By Harsha Bellamkonda

November is usually the time a lot of us are trying to salvage the semester. This month is our wake-up call. Maybe we didn’t do well on a previous midterm, or have been thus far ignoring our work. Whatever the reason, at this point, our motivator should be our grades. There’s no better way of saving our grades than efficient time management and scheduling.

The weekends are bursting with time. Therefore, there’s no reason to cram all your required studying into the weekdays. Study on the weekend as well. Balancing your academics between the weekdays and weekends is extremely crucial to efficient success.

Most students want the entire weekend to themselves, and so do I. However, this attitude is detrimental in the long run. Allotting time to academics on the weekend is beneficial. Doing so alleviates some pressure on the weekdays. Also, it keeps our brain fresh and helps us retain the information learnt over the week. [[Student source here]]

This is where time management comes in. Lack of time management affects us in more ways than one. Chronic procrastination, decline of academic performance, lack of sleep, and poor diet are all hallmarks of poor time management.

In fact, according to the University at Buffalo’s counseling office, about 25 percent of students become chronic procrastinators. (http://education.seattlepi.com/lack-time-management-affects-college-students-1093.html) Procrastinating is not a good sign.

A logical way of saving time is simply cutting down on procrastination.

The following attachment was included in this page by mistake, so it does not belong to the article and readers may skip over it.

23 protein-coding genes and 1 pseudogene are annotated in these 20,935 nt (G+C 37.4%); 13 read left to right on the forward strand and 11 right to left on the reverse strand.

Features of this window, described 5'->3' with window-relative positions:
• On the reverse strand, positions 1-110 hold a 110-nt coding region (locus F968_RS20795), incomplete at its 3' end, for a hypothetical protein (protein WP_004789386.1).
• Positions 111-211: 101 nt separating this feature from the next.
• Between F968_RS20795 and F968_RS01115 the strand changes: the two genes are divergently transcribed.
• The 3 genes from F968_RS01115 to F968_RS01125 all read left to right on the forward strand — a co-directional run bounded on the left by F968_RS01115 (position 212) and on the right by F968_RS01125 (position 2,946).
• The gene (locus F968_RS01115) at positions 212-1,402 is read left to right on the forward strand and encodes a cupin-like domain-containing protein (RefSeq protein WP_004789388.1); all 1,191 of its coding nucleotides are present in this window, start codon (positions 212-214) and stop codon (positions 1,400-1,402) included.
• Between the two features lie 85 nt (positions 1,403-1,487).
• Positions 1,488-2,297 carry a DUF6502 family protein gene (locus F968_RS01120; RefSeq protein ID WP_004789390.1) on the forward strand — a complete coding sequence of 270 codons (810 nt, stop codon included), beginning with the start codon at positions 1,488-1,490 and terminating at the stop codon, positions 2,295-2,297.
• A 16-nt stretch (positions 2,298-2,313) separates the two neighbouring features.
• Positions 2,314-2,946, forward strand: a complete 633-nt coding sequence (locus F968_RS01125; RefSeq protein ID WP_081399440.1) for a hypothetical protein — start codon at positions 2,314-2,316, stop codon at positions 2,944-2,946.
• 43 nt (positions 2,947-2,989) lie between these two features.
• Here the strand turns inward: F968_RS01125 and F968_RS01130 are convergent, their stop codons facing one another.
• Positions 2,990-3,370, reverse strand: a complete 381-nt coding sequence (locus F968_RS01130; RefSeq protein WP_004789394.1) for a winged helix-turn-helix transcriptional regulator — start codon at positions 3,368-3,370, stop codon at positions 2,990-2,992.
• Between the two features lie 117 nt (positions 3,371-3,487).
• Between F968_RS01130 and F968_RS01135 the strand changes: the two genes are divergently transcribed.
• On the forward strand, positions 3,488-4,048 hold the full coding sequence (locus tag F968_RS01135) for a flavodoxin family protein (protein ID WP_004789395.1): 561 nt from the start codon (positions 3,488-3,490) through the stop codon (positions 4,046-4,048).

Procrastination is the arch nemesis of time management. Emerge victorious against it, and you’re good to go. Not procrastinating will vastly increase the amount of work you get done.

The University Counseling Center might help us in this regard. According to the Center, working to acquire an adequate understanding of what is necessary to accomplish a task within a given time frame is a solid start to beating procrastination. (https://counselingcenter.illinois.edu/brochures/overcoming-procrastination)

Basically, what they’re saying is that it’s an astute idea to understand how much work it takes to do something in a specific amount of time.

Studying in the library is a clever tip too. Procrastinating is much more difficult when surrounded by people hard at work. [[Or here]]

Another excellent method of time management is proper scheduling. It’s obvious that college students have a lot to do and think about. What would benefit us the most is a comprehensive schedule.

Not a schedule that only comprises of classes, but everything you could think of. Plan out your classes, breaks, homework, quizzes, parties, workouts, money, etc. Put anything feasible in there.

A schedule like this would help us keep track of even the smallest things. It would be flexible as well, meaning we could switch around things easily, and also arrange items by relevance or due date. Since it would ideally contain everything we needed to remember and do, there would be no need to look anywhere else for reminders. The schedule would be are go-to guide for almost everything. [[Or here]]

Although such a detailed schedule requires a little time and research, the alternative is much worse.

While these skills and tips are advantageous now, they go beyond college as well. They could be easily applied to the distant future too. Time management and proper scheduling are crucial to not only our careers, but everyday life as well. They should be in it for the long haul.

While it’s true that many people are efficient and organized, most aren’t. That’s why time management skills are vital to us college students. Especially during November. This month is our saving grace. We’ve got to use whatever we can to help us, whether it’s detailed schedules or tips to stop procrastination. Time management and scheduling should be the foundation. It’s best we start now, rather than when it’s too late.